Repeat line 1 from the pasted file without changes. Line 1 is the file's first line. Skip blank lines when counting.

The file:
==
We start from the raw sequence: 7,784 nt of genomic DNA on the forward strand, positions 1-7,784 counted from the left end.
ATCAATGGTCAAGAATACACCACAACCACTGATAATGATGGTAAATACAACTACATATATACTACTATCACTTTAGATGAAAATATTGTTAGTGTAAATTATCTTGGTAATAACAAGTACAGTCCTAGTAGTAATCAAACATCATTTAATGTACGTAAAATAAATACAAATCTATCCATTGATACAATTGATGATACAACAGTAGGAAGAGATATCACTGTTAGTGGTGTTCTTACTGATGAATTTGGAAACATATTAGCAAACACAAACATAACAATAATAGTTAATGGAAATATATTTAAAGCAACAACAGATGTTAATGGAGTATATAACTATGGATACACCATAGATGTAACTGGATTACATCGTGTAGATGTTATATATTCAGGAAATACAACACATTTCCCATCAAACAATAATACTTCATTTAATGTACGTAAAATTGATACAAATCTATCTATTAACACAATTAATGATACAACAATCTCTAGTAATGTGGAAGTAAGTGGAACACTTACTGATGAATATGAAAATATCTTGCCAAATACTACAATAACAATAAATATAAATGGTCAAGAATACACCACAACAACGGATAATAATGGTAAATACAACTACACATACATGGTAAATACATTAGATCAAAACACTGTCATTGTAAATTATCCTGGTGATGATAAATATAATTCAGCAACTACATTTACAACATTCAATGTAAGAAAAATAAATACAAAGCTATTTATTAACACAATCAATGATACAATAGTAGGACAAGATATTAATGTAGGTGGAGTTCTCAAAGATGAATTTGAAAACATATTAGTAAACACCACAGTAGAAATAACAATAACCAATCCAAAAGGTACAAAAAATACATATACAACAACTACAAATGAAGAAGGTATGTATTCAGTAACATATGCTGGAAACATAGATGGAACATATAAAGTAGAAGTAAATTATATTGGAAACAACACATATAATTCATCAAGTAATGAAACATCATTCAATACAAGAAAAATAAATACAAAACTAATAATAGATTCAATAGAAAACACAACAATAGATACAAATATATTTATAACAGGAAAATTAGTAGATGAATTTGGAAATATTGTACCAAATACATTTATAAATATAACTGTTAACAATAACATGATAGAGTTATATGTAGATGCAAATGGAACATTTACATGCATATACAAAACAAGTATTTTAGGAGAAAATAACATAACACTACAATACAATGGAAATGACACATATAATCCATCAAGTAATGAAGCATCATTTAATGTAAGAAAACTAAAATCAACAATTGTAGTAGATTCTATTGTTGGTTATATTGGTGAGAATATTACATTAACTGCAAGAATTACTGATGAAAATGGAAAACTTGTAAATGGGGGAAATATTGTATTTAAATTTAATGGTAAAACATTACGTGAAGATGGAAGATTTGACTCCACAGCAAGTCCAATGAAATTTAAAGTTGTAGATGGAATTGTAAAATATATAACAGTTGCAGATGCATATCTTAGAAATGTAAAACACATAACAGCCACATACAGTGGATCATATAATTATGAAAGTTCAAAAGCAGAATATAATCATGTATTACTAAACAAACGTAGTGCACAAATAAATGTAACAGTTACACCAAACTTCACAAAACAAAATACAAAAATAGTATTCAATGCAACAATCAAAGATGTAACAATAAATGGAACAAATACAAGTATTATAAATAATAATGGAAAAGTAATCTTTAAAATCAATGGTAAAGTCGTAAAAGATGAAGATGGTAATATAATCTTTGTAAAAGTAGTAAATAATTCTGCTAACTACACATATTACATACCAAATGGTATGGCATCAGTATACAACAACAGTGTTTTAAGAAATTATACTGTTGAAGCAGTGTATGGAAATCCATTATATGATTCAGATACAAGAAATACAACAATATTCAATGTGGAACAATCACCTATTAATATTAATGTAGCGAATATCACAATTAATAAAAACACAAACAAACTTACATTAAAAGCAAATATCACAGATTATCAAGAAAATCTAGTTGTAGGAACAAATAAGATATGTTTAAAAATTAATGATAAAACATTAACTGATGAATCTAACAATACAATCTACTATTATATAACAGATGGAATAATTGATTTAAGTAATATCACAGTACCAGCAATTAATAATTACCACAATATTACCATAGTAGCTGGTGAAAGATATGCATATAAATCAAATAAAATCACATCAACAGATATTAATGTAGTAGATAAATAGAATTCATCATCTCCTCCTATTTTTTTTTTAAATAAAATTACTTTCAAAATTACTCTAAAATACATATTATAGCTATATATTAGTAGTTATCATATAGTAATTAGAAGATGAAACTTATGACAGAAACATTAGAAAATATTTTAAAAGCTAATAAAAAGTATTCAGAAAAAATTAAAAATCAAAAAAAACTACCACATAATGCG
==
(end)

We start from the raw sequence: 7,784 nt of genomic DNA on the forward strand, positions 1-7,784 counted from the left end.